Everything else is attempting to play them in a abnormal and loving relationship. Joker just wants her back and clearly legitimately cares for her. He wants her back because he misses her. He even seemingly sacrifices himself to try save her before he comes back to get her from prison.
I have problems with this on a few levels. Obviously, the first being that I think this is an absolutely dangerous prospect. Remember that though this is a single textual interpretation, it’s readable in the context of every other one, all of which depict the relationship as abusive. It’s essentially presenting a romanticized view of an abusive relationship and refuses any opportunity it has to show that and criticize it. This movie’s problem with violence against women (two men clocking two different women are presented as laugh moments) becomes especially weighty in this context.
The second being that we do have to read this in context of a larger universe and as a piece of storytelling on its own. In Suicide Squad, it means that the film is afflicted with a central storyline and relationship that does not relate to its central themes. The Squad choosing each other as a family at the end is undermined that Harley wants to leave it for the Joker as it also is by the fact that Harley isn’t really choosing to leave behind an old way. There was a chance for a richer dramatic moment no matter what she chose at the end. Where is Harley supposed to go with this relationship from here?
It also means that the film has no actual central conception of what this relationship means which takes away from the actual ideals of its characters. Harley is given more time and is therefore fortunate enough to have some other ideas of her character, even if there’s less necessarily human about her, but Joker is absolutely hobbled by the relationship. The choice to make him functionally a romantic hero to the main character means that he can’t push as far as the character requires. We have to absolutely hate him with Harley (in general as well) and instead they decided to make us try to at least sympathize with him. How are we supposed to recover that come time for him to battle Batman (let’s be realistic about how this is going to work) especially given that this Joker has murdered Robin?
As did Harley, by the way. That’s part of the text of the film. Have fun with that Harley fans.
Essentially, I want to argue that in the context of this film, the conception of the Joker/Harley relationship has unnecessarily undermined their future prospects and absolutely wrecked the storytelling potentials they have in the future.
Just like Clark Kent dying at the end of Batman v Superman. Just like having to work backwards from Superman killing in his first appearance. Just like introducing your characters in a deconstructive universe and then hoping to try and reconstruct them. Just like consistently ignoring what’s made these characters work for decades which is the mythological inspiration wrapped in human empathy.
It’s a systemic problem in this DC Universe. There’s no forethought, ideas that seem to work for one film are not read in the context of what they’ll be doing to the next story down the line. There’s no real planning, because so much time is spent fixing.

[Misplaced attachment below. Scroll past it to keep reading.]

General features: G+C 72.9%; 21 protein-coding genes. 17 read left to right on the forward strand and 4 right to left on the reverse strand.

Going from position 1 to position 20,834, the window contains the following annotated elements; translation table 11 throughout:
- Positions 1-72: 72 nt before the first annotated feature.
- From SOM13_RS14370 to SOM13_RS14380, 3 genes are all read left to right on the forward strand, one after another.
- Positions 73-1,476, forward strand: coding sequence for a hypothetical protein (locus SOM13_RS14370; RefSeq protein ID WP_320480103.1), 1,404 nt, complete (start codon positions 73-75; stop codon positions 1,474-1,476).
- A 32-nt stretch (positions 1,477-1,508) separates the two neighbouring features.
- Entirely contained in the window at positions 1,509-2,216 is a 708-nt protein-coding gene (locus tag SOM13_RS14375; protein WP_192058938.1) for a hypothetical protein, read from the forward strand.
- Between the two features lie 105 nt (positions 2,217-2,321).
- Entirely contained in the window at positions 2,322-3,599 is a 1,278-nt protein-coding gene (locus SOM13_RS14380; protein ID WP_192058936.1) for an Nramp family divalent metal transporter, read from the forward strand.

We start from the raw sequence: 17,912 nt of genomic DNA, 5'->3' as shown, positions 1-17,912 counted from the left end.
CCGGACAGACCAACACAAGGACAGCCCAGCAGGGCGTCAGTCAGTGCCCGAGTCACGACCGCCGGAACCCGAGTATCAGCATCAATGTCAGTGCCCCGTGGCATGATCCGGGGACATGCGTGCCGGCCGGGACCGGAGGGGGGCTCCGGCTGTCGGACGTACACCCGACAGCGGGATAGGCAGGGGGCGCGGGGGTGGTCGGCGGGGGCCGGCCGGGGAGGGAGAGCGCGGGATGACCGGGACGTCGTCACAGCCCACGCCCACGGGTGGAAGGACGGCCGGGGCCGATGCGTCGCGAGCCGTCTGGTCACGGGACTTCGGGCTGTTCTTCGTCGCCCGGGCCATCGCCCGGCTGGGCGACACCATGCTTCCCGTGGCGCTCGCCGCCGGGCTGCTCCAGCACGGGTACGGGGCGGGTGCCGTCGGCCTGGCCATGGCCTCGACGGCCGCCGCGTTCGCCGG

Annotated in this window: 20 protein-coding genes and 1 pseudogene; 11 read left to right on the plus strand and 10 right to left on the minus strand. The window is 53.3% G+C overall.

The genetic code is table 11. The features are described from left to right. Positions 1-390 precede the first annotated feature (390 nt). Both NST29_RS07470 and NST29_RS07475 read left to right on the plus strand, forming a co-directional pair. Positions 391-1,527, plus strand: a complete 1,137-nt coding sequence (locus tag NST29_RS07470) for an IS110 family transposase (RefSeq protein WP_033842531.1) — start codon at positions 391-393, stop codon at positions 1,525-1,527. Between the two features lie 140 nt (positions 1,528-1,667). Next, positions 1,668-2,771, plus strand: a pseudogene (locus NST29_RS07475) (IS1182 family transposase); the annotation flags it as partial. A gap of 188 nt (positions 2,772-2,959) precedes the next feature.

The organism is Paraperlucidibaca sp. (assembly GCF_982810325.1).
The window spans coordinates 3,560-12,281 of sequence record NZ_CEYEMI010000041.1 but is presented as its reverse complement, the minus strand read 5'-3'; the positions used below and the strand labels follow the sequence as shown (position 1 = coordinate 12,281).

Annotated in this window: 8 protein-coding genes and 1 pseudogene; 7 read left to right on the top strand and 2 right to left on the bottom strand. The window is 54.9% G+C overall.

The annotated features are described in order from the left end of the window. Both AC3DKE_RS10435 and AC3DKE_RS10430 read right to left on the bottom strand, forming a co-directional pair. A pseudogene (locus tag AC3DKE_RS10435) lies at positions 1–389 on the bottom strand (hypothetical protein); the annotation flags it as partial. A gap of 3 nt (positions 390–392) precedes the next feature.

The other problem with the DC Universe this relationship presents? The stuff that would have made it work?
WAS IN THE ORIGINAL FUCKING MOVIE.
Reports have come out about the scenes cut from Suicide Squad and the majority of them are Joker scenes. Many of them are ones that would have presented the relationship as abusive or controlling. Like this one:
(Yeah, not perfect video-wise, but you get the vibe)
But Warner Brothers appears to have gotten scared and cut the difficult stuff from the film at the last minute in favor of a more bright, cheery ideal and in turn COMPLETELY ELIMINATING MAJOR CONNECTIVE TISSUE. Whatever connective tissue was there, given that the script was written in 6 weeks.
The other major problem this indicates is that there is no idea of what these films actually need to be and there’s too many last-minute post-production attempts to fix and no time given in advance. That muddles these films and creates films that are confusing and difficult to connect with. This was Batman v Superman (though what worked about that film [the very few things that did] was present no matter what version [Batfleck and Batfleck]) and this is doubly so Suicide Squad.
If Warner Brothers wants these films to work, these can’t be produced on the nonsense timeline that this one was (6 week script!!) and they can’t go back and fix it when it’s too late to fix. For the love of Highfather, something needs to be thought through beforehand. Marvel’s success is because they get what makes these characters work and think on a grand timeline. DC is playing catch-up and it’s making them stumble over their own feet.
There’s one more year for this to work. More than ever, 2017 is the make-or-break year for Warner Brothers with Wonder Woman and Justice League holding up a whole universe on their incredibly fragile shoulders. Learn the lessons of Squad or Warner Brothers needs to prepare to be a 93 year old film studio bought out by Alibaba Pictures.